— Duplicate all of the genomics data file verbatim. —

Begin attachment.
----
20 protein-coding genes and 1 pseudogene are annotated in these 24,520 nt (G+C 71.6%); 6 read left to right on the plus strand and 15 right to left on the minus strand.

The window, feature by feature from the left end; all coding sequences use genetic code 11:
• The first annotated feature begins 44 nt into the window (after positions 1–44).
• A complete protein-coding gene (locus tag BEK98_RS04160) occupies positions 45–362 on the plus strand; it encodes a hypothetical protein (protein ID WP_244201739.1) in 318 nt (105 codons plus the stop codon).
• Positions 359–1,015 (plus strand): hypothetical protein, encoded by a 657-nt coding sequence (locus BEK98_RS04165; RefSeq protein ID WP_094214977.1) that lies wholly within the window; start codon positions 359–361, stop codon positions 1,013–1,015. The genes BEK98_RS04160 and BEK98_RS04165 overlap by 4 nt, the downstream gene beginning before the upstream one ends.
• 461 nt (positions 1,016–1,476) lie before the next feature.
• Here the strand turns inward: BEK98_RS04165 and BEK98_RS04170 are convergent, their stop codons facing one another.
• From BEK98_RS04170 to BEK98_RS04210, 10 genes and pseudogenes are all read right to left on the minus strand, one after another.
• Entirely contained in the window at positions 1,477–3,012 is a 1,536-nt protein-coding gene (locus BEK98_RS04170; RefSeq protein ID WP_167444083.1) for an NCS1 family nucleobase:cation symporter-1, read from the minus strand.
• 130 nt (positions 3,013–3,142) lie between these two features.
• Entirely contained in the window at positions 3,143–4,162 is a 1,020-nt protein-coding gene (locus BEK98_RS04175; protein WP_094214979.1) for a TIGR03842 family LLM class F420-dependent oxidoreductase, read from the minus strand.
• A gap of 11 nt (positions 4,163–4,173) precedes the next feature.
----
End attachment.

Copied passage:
20 protein-coding genes and 1 pseudogene are annotated in these 24,520 nt (G+C 71.6%); 6 read left to right on the plus strand and 15 right to left on the minus strand.

The window, feature by feature from the left end; all coding sequences use genetic code 11:
• The first annotated feature begins 44 nt into the window (after positions 1–44).
• A complete protein-coding gene (locus tag BEK98_RS04160) occupies positions 45–362 on the plus strand; it encodes a hypothetical protein (protein ID WP_244201739.1) in 318 nt (105 codons plus the stop codon).
• Positions 359–1,015 (plus strand): hypothetical protein, encoded by a 657-nt coding sequence (locus BEK98_RS04165; RefSeq protein ID WP_094214977.1) that lies wholly within the window; start codon positions 359–361, stop codon positions 1,013–1,015. The genes BEK98_RS04160 and BEK98_RS04165 overlap by 4 nt, the downstream gene beginning before the upstream one ends.
• 461 nt (positions 1,016–1,476) lie before the next feature.
• Here the strand turns inward: BEK98_RS04165 and BEK98_RS04170 are convergent, their stop codons facing one another.
• From BEK98_RS04170 to BEK98_RS04210, 10 genes and pseudogenes are all read right to left on the minus strand, one after another.
• Entirely contained in the window at positions 1,477–3,012 is a 1,536-nt protein-coding gene (locus BEK98_RS04170; RefSeq protein ID WP_167444083.1) for an NCS1 family nucleobase:cation symporter-1, read from the minus strand.
• 130 nt (positions 3,013–3,142) lie between these two features.
• Entirely contained in the window at positions 3,143–4,162 is a 1,020-nt protein-coding gene (locus BEK98_RS04175; protein WP_094214979.1) for a TIGR03842 family LLM class F420-dependent oxidoreductase, read from the minus strand.
• A gap of 11 nt (positions 4,163–4,173) precedes the next feature.